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Black Zag CC (work of art)

Artwork Info

1964 to 1971 (final addition 1977)
American (born Ukraine)
48 x 59 x 9 inches (121.9 x 149.9 x 22.9 centimeters)


Purchased with funds from the National Endowment for the Arts and the North Carolina State Art Society (Robert F. Phifer Bequest)

Object Number

Key Ideas

  • Artist Louise Nevelson was known for creating unique assemblages. Assemblage is an art form that uses everyday objects and transforms them into something new. 
  • Nevelson used boxes and small found objects to create the sculptures she called Zags. She spray-painted her sculptures one color (usually black). This gave each sculpture a sense of unity even though it was made from many different pieces.
  • Nevelson was one of the most famous women artists of her time. She helped to inspire the feminist art movement. Feminist artists encouraged gender equality in art. 
  • In the 1930s Nevelson worked as an art teacher. She was funded by the Works Progress Administration (WPA). The WPA was a program that helped fund and create millions of American jobs (including art jobs) to help people who lost their jobs during the Great Depression




Learn More

Artist Louise Nevelson was inspired by the assemblages of Joseph Cornell. She created unique sculptures that she called Zags by filling boxes with stacked pieces of wood and small trinkets that she had found. She spray painted the Zags a solid color (usually black) to create a feeling of unity. When she was asked about her use of the color black in her sculptures, Nevelson said, “It’s only an assumption of the Western world that it means death. For me it may mean finished, completeness, maybe eternity.” Although Nevelson’s Zags are made up of many separate pieces, the monochromatic color scheme ties the pieces together into a single sculpture.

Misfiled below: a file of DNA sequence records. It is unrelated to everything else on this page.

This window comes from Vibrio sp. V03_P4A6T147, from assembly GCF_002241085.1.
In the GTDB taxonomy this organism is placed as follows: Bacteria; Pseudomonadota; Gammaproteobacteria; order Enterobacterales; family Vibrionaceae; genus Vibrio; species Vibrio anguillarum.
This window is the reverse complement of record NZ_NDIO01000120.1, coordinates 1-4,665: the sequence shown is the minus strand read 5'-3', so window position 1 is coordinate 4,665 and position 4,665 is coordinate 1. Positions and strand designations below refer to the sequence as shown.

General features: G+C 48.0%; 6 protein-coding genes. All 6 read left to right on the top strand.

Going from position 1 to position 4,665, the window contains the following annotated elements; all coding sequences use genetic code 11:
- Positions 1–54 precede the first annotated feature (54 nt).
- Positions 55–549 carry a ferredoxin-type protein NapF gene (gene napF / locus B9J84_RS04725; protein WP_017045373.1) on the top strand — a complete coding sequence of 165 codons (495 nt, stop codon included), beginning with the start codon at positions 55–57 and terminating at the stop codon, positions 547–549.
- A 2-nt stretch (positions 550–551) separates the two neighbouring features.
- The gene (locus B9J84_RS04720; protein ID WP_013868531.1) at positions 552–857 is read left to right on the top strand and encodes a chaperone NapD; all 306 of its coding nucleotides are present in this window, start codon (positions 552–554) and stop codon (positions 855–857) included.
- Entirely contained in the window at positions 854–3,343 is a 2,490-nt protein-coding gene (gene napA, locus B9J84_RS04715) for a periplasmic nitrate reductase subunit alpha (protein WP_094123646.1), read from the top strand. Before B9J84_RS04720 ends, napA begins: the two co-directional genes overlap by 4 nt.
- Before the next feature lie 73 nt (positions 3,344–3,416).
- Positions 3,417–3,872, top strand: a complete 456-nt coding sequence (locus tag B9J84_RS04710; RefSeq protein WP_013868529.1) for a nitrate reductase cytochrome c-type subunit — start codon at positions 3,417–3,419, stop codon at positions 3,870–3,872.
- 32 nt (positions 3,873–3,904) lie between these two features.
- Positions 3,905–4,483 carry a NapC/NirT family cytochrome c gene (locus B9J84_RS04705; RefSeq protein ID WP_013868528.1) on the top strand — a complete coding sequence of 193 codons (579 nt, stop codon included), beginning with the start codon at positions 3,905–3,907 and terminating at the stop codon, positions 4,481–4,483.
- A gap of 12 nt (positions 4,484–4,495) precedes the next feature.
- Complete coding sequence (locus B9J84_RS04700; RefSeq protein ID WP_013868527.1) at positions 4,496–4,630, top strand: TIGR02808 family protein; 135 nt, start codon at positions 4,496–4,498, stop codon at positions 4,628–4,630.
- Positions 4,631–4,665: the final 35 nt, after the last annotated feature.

Nevelson was one of the most famous women artists in the mid-1900s. She helped pave the way for the feminist art movement. This art movement encouraged women to make art about their experiences. It also created opportunities for women artists. Social and economic factors prevented most women from having successful art careers at the time. 

Throughout her art career, Nevelson studied and worked with famous artists including Hans Hofmann and Diego Rivera. She also taught art as part of the Works Progress Administration (WPA), a government program designed to help Americans get jobs during the Great Depression. The WPA funded construction projects like roads and bridges. It also gave funding to visual artists, musicians, actors, and writers. 

tags: form, shape, pattern, part/whole, change, order, variation

Additional Resources

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  • A collection of six connected wooden boxes filled with abstract shapes and made from found objects. The objects and the boxes are painted solid black.

    Black Zag CC